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Amazon's earnings announcement had one big negative number

Krystal Hu
Reporter

It’s not easy to be a brick-and-mortar retailer, even for Amazon. The Seattle-based giant beat earnings expectations on Thursday, but one negative growth number in the report stands out—the decline in physical store sales.

Amazon reported a 3% year-over-year decline in physical stores sales on Thursday. This is the first year-over-year comparison with Amazon’s ownership of Whole Foods, as the $13.7 billion acquisition closed in August 2017. The deal highlights the e-commerce giant’s determination to enter the physical retail space. The efforts have continued in multiple formats including its cashless stores Amazon Go, Amazon bookstores, and Amazon 4-star store.

On a call with analysts, Amazon’s head of investor relations David Fildes attributed some of the decline to timing issues. Specifically, an adjustment to Whole Foods’ fiscal calendar ultimately added five extra days worth of sales to Q4 results a year ago.

And then there’s another adjustment that that’s arguably as much an e-commerce transaction as it is a brick-and-mortar transaction.

“Online orders where people go to the Prime Now app and then order for delivery or pickup at Whole Foods stores does count or is counted in the online stores component of revenue,” Fildes said. “So if you adjust for those, what's the Whole Foods growth year-over-year on an apples-to-apples basis was approximately 6%.”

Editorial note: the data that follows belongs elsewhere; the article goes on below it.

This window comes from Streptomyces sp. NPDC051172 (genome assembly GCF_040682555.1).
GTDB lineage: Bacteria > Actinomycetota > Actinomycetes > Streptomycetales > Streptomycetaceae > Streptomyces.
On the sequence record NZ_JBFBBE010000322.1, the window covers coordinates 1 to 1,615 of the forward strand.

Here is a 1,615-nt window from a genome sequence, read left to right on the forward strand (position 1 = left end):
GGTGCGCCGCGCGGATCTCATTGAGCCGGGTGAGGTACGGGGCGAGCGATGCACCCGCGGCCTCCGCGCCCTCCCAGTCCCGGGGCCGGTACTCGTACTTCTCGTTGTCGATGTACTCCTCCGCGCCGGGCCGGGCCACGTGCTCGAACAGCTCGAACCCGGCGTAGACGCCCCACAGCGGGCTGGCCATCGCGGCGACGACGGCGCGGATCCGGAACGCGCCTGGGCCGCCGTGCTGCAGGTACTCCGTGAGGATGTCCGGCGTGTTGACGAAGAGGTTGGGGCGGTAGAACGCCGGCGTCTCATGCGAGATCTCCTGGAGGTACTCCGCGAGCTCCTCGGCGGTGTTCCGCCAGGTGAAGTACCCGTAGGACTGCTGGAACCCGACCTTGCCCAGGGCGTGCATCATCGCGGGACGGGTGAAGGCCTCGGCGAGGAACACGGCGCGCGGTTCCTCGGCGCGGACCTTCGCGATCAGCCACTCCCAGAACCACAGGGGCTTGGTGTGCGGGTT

In the past year, Amazon has expanded free grocery delivery and pickup from Whole Foods through Prime Now, so customers can order on the Prime Now app and get groceries delivered. Grocery delivery is available in more than 60 U.S. metros and pickup service is available in over 20 U.S. metros. Amazon says the pickup service will be expanding to more regions.

The bottom line is Whole Foods isn’t exactly delivering hot growth numbers.

“Much of this is because Whole Foods’ proposition is simply not up to scratch,” said Neil Saunders, Managing Director of GlobalData Retail. “Basics and commodity products still cost way more than at rivals like Target, and this is one of the reasons perceptions that Whole Foods is needlessly expensive have persisted.”

Amazon stock first went up, but slumped 4.9% in after-hours trading after the earnings announcement.

This story has been update with comments from the earnings call.

Krystal Hu covers technology and trade for Yahoo Finance. Follow her on Twitter.

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